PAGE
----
This picture sparked a lengthy debate between a bike advocate friend and I, this morning. The picture, posted by another friend to Facebook, shows a bicyclist in Fremont reporting a delivery truck parked illegally in the counter-flow bike lane on 34th St in front of the PCC grocery store.

My initial reaction--which was less thoughtful than my friend's, admittedly--was that the picture encapsulates the unfortunate stereotypes of the self-righteous advocate. A bicyclist stops riding in order to whip out the cell phone and take traffic enforcement into their own hands. Cars drive less than 10 mph on that block of 34th and it would be safe to cut into the car lane and ride around the truck, so why waste energy getting worked up over the small stuff?

My friend, possessing greater clarity on the issue than me, argued that the situation was indicative of the larger problems: bikes are marginalized and enforcement is lax at best. In the end I had to humbly agree with him. Though this particular lane-blocking truck might not be that big a deal, it turns out it's just one of many examples of cars and trucks parking in bike lanes. My friend sent me this one of a cop car in the same spot on 34th (I'd like to hope that the parking enforcement 3-wheeler was there to give her a ticket, but I've got my doubts):



A 'Cola reader sent this picture a few days ago of trucks blocking the bulk of a bike lane on Western Ave. It is partially a design issue since the trucks are too wide for the parking lane, but there are two trucks blocking the lane, nonetheless:



I have seen plenty of trucks and cars idling in the bike lanes on 2nd Ave downtown, and just the other day I saw a car driving down the new buffered lanes on 7th Ave for twenty yards before making a right-hand turn. I'm sure every bicyclist in Seattle has their own accounts of similar situations.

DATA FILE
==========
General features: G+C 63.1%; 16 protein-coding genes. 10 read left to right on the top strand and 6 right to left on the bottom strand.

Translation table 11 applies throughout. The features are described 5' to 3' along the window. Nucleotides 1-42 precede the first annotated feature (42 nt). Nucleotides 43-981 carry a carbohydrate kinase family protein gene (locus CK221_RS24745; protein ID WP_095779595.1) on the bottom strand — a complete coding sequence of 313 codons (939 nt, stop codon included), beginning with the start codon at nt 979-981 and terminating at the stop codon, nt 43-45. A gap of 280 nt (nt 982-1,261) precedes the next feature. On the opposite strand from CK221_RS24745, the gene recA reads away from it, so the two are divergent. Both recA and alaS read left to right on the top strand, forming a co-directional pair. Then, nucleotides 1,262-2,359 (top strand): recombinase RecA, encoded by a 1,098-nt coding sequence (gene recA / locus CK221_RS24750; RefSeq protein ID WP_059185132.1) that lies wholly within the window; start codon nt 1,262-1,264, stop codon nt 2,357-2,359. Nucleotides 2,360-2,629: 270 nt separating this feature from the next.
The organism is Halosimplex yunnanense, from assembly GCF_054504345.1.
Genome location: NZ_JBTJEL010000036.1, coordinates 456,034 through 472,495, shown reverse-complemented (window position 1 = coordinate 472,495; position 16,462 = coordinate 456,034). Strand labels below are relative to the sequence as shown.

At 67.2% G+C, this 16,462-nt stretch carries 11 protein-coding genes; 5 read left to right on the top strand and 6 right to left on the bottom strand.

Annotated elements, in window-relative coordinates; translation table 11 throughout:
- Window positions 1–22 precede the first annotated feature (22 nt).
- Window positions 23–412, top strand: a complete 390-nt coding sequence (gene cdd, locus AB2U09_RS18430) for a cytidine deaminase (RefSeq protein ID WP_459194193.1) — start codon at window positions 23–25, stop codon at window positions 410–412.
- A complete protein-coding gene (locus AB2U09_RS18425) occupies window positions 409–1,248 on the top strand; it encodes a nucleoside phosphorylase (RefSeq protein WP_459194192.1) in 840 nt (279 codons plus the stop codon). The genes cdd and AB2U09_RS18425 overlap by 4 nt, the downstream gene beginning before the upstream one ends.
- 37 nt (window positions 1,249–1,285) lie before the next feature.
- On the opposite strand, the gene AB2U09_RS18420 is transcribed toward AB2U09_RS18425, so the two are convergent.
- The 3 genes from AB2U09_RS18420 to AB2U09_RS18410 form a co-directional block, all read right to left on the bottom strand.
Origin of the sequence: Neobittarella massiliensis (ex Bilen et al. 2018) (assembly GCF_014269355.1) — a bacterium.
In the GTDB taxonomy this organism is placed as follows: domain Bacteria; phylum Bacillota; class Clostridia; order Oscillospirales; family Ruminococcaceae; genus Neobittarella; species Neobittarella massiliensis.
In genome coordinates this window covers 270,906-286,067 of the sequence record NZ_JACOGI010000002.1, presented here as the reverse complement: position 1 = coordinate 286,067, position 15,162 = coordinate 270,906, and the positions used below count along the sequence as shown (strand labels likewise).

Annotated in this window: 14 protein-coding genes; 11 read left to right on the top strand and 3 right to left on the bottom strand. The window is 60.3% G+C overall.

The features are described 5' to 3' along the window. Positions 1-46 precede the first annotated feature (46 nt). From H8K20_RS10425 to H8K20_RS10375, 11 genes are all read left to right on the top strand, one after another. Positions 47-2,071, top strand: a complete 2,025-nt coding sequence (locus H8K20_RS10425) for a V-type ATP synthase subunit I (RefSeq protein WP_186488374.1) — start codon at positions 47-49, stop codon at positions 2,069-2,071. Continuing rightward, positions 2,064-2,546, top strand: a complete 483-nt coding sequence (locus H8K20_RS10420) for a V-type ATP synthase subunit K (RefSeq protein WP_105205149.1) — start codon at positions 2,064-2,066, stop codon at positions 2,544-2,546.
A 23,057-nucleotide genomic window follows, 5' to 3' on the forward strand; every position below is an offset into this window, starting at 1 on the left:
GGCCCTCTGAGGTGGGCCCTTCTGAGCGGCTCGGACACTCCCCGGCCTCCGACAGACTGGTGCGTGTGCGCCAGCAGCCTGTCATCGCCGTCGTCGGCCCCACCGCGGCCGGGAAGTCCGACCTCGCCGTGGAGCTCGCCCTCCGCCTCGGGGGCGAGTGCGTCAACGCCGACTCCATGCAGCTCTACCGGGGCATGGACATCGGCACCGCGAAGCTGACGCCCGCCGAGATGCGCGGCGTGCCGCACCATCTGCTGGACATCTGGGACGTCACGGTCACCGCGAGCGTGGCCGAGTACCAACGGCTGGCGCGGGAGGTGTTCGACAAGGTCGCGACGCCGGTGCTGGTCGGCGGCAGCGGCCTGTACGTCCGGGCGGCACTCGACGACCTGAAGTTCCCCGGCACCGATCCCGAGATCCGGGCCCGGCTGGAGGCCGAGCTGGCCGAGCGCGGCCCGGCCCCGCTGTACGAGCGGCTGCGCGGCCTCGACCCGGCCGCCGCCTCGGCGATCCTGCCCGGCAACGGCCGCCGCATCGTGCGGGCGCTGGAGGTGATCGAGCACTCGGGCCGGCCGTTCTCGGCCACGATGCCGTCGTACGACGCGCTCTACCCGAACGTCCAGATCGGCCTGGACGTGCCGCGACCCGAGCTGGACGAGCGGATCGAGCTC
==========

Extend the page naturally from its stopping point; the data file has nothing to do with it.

Biking in the city poses enough problems as is. For a new rider, negotiating trucks and cars blocking the already-limited bike facilities is difficult at best and in certain cases (with more and faster cars) dangerous. It gets said over and over (because it's true), but in order for bicycling to grow as a form of transportation, it needs to feel safe and easy for everyone.

This is primarily an issue of enforcement. In the grand scheme, bicycle infrastructure is still relatively new, so education factors in to some extent as well. But the double-yellow line and "No Parking Anytime" sign are pretty good indicators that you're not in a parking spot. Obviously parking enforcement officers are not able to catch every vehicle blocking the bike lanes. I'd guess that they don't more times than not, since people don't usually stay in their illegal parking spots for too long.  Which brings me back to the phone-wielding bicyclist.

In retrospect, I'm glad she reported that truck. I don't know if anything actually came of it, but if the driver got a ticket because of it they're going to be less likely to park in bike lanes in the future. I still don't think it's ever worth getting overly worked up about cars and trucks in bike lanes. The only thing less persuasive than self-righteousness is anger. But, expanded parking enforcement isn't likely to happen anytime soon, so there's real merit in bicyclists taking the initiative if it can ultimately make riding safer and easier.
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